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Sustainability leaders have a chance to act “while the clay is soft” on compliance

This transition period is a unique opportunity for CSOs to get buy-in... if they have enough recognition within their company.
Melodie Michel
Sustainability leaders have a chance to act “while the clay is soft” on compliance
Photo by Courtney Cook on Unsplash

Chief Sustainability Officers should use looming climate disclosure requirements as a way to engage stakeholders across the C-Suite and embed sustainability more deeply into operations, according to seasoned sustainability leaders.

Upcoming compliance obligations are a great way to spark people’s interest in the topic “while the clay is soft”, according to Harry Broadman, a non-executive director and White House veteran now driving sustainability initiatives on several boards. He believes that CSOs should increasingly be playing the role of “integrator in chief”: bringing everyone together around the disclosure process and operational sustainability as pressure from regulators and investors mounts. 

This transition period is a unique chance to get CEOs, boards of directors and relevant department managers involved in sustainability conversations and improve buy-in – one of the top challenges shared by CSOs

But on a call with CSO Futures, Broadman warned that “there are very few Chief Sustainability Officers that I've come in contact with, who have that authority and recognition, within the firm and on the board”. The danger, then, is for CSOs to fall into the “trap” of looking at disclosures as “a mechanical process”.

A focus on retrospective measurement at the expense of meaningful strategic action would jeopardise sustainability efforts for companies and potentially expose them to the risks of a growing ESG reporting software market. According to Mike Penrose, founder of sustainability platform FuturePlus, there’s going to be “a mass casualty rate of ESG measurement providers in the near future,” because the majority of them don’t support sustainable business transformation.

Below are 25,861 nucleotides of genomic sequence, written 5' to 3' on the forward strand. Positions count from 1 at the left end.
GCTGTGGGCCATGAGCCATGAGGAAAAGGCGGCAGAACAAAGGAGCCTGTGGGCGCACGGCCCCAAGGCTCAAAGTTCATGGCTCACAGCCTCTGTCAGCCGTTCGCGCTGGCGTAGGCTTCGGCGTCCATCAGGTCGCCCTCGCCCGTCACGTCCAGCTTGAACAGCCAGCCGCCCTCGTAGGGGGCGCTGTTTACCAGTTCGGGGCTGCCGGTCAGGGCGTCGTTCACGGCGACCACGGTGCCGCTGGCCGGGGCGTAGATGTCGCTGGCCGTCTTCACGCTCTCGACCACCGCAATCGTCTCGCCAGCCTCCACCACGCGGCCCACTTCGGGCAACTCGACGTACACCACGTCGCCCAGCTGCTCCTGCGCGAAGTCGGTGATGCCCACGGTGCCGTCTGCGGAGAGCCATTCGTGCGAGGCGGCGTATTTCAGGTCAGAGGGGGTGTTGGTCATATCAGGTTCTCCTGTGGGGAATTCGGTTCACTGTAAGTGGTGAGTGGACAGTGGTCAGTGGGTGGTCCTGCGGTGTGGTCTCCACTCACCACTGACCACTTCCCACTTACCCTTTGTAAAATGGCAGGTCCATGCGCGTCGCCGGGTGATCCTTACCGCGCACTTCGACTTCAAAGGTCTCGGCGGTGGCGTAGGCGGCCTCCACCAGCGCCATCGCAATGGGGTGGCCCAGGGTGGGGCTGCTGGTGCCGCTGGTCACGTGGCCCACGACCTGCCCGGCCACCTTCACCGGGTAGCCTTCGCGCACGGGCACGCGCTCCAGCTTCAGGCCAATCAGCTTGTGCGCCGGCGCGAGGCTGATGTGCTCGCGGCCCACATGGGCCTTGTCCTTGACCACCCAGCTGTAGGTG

Chief Sustainability Officers must look beyond the disclosure burden

The suggestion of both – interviewed this week as part of CSO Futures’ ongoing work looking at the future and potential of the Chief Sustainability Officer role – is that whether CSOs view climate disclosures as a compliance burden or as an opportunity says a lot about how embedded sustainability is within their organisations – but also about their own level of influence as CSOs.

“[Chief Sustainability Officers] whose entire job is to comply with regulations and not improve processes will spend an inordinate amount of time extracting more and more data in order to comply. But the problem is not the regulation, the problem is the processes that they have internally,” Penrose explains.

Sustainability directors are showing increasing concern around the amount of disclosures with which they will soon be expected to comply, and understandably so: mandatory sustainability reporting is set to increase dramatically within the next three years. 

In Europe, the Corporate Sustainability Reporting Directive is coming into force next year, with the first reports due in early 2025 – though sector-specific alignment with the European Sustainability Reporting Standards (ESRS) may be delayed to 2026.

In the US, California’s climate disclosure laws will require public and private companies to submit their first reports in 2026 for the 2025 fiscal year. At the federal level, the Securities and Exchange Commission is expected to publish its own climate disclosure rule, which will apply to all public companies, in the near future (though there are some expected delays there as well).